The study involved 264,377 people in the United Kingdom with an average age of 53 years, whose data on travel time and means of travel were taken from the UK Biobank.

Although the study was observational – that is, the data were susceptible to confounding factors such as self-reported mode and distance of travel, rather than objectively measured data – its findings shed light on significant, lesser-known benefits of active commuting. 

Stronger muscles 

Bicycling engages mainly lower-body muscles. According to a 2023 article published in the BMC Musculoskeletal Disorders, a peer-reviewed journal, recreational cycling helps preserve and increase muscle mass in gluteal muscles.

The study was conducted on two groups of middle-aged adults (on average 49 years old): 28 physically inactive men, and 28 men who had been cycling for 15 years on average. MRI scans revealed that the cyclist group had larger muscles and lower levels of fat infiltration in them.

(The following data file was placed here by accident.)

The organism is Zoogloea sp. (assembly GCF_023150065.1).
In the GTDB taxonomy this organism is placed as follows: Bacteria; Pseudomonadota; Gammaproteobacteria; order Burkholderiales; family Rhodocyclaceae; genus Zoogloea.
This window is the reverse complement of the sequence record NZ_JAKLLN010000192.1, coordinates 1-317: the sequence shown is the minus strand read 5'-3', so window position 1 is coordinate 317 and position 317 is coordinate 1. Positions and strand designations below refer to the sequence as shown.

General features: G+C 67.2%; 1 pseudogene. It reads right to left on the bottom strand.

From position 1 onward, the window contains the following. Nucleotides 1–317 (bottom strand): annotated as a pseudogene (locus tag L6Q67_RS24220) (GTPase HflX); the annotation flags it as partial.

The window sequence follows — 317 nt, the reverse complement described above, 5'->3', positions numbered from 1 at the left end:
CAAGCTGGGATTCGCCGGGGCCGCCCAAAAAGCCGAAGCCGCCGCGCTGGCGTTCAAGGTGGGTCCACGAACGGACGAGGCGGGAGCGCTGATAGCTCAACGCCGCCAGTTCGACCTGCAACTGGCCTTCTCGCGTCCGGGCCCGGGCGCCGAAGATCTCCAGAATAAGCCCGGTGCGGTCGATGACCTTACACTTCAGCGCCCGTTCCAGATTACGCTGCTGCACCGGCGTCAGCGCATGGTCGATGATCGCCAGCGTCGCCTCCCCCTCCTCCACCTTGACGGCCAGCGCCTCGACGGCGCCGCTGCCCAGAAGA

Tips to start cycling today

(Image: Mizuno K via Pexels)

The good news for new riders is that cycling is versatile. It can be adopted as a leisure activity – with slow, steady rides – or as a full-blown workout. In any case, here are a few tips to get you started:

  1. Prepare for the weather: Check the forecast and dress accordingly. When possible, avoid biking during inclement weather – remember that safety comes first. 
  2. Get your safety gear: Check the safety equipment for cyclists required by your city’s regulations. Make sure you have a reliable helmet and fully functioning brakes. Other essentials include a bell or horn, and lights and reflectors if you’ll be riding at night. 
  3. Understand bike lanes and use caution when riding with cars: Familiarize yourself with bikeways and cycle tracks, and plan your bicycle route. Verify which roadways you can ride on, and follow all traffic signs and signals when doing so. 
  4. If biking for fitness, do not overlook the importance of rest: As with other types of workouts, rest is key to recovery and muscle development. If you are planning on bicycling the whole week, set aside at least one day to be off the bike. 

Happy biking!